Chapter

An Approach to Applied Welfare Economics

Raaj K. Sah and Joseph E. Stiglitz

in Peasants versus City-Dwellers

Published in print February 2002 | ISBN: 9780199253579
Published online January 2005 | e-ISBN: 9780191601682 | DOI: http://dx.doi.org/10.1093/0199253579.003.0003
An Approach to Applied Welfare Economics

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One of the contributions of this book is to use and develop the principles of modern public finance for the analysis of LDCs (less developed countries). This is done by borrowing from two intellectual traditions: that relating to public finance, and that relating to development economics. This chapter briefly reviews the four major strands in public finance literature that form the background to the study. These are: general-equilibrium analysis; Pigouvian welfare economics and optimal taxation; the New Welfare Economics (which says that interpersonal utility comparisons are not meaningful, so the utilitarian approach to adding up utilities is nonsense, and one allocation can only be said to be better than another when the first was a Pareto-improvement over the second); and the New New Welfare Economics, which borrows from the previous three strands, and seeks to analyse the scope of available tax instruments, and to take into account and explain market imperfections. This last approach is the one mainly used in the book to approach applied welfare economics for LDCs; various aspects of the approach are discussed.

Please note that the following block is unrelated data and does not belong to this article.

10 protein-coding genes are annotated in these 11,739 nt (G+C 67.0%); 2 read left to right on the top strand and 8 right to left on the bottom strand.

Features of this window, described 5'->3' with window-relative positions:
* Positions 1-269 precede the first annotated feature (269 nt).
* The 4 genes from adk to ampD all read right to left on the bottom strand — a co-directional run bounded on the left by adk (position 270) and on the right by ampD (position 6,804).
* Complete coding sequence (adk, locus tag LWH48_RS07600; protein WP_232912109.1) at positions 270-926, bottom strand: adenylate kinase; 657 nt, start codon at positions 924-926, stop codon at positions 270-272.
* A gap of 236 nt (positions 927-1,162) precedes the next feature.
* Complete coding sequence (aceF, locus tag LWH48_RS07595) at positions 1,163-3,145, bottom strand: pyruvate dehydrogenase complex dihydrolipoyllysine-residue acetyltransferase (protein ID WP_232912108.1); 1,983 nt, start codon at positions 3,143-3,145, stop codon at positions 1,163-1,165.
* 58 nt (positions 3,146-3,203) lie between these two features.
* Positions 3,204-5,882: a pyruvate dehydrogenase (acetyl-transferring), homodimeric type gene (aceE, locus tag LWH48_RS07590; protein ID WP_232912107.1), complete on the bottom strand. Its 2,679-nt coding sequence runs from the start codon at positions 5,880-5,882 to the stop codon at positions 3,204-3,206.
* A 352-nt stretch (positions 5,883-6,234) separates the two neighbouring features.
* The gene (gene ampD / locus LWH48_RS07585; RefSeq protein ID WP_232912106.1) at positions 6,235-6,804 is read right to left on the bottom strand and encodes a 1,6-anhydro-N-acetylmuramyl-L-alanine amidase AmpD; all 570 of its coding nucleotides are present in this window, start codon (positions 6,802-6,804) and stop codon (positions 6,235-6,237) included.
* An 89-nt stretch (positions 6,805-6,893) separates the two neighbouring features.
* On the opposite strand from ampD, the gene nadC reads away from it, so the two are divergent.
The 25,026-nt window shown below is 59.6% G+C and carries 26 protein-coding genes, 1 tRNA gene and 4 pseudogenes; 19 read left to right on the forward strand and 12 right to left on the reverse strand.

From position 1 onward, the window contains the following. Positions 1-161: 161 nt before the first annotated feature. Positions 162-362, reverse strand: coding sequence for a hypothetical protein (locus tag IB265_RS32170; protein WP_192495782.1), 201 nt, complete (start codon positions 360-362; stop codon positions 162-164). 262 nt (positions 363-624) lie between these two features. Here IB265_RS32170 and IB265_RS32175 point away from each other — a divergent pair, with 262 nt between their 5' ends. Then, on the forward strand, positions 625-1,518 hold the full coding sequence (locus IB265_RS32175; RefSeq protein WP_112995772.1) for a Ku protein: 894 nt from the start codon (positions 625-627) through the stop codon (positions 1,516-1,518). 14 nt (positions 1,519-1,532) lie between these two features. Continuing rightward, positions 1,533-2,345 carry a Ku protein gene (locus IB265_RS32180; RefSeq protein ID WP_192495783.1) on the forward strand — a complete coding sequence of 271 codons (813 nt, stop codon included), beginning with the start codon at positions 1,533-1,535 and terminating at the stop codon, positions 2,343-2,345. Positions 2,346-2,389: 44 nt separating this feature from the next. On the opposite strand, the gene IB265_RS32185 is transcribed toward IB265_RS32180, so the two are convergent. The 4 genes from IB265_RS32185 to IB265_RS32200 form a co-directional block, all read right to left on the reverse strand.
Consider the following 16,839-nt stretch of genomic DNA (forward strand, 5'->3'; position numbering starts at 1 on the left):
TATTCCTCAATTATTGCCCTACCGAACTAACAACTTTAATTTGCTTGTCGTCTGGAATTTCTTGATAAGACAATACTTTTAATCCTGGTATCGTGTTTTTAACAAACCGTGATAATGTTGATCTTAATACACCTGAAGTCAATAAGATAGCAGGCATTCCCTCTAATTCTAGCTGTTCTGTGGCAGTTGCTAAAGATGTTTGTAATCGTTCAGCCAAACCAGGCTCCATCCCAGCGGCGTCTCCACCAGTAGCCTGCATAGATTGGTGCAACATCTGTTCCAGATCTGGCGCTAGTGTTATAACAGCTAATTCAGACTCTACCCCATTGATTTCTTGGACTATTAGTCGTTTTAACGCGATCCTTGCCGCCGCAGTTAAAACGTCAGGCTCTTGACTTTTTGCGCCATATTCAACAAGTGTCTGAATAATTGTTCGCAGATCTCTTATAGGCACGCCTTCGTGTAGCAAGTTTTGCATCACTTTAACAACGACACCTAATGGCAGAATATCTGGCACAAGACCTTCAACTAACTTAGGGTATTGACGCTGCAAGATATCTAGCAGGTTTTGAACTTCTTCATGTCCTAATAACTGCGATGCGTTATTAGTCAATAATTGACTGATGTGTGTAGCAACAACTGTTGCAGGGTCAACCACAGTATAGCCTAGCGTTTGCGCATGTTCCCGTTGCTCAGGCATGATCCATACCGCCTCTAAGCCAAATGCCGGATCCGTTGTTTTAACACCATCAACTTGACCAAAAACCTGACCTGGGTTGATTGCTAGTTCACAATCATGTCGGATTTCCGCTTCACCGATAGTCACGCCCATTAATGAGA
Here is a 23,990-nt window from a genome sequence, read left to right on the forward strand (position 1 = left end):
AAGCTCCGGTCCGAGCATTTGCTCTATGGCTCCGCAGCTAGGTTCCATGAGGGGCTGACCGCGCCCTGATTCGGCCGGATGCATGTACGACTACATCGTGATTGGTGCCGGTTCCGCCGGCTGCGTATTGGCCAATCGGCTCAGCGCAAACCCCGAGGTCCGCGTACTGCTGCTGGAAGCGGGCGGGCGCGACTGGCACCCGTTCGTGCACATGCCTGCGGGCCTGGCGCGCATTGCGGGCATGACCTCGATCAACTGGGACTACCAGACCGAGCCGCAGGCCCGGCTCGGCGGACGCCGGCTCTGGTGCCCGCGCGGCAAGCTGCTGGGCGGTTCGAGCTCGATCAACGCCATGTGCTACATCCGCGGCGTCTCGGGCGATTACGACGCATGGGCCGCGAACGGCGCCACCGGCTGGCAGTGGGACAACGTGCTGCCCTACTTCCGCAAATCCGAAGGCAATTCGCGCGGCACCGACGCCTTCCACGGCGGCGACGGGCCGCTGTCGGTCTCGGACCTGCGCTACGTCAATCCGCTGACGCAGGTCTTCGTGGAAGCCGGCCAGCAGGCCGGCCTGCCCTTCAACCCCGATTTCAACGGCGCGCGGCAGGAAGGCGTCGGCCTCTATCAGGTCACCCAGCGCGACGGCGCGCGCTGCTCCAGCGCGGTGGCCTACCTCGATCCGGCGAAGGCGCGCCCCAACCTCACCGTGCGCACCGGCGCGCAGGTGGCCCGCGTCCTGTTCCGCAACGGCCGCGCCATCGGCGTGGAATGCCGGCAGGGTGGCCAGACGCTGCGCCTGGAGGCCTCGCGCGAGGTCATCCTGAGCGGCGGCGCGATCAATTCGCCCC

Keywords: applied welfare economics; development economics; general-equilibrium analysis; less developed countries (LDCs); market imperfections; New New Welfare Economics; New Welfare Economics; optimal taxation; Pigouvian welfare economics; public finance; tax instruments; taxation; welfare economics

Chapter.  4037 words. 

Subjects: Economic Development and Growth

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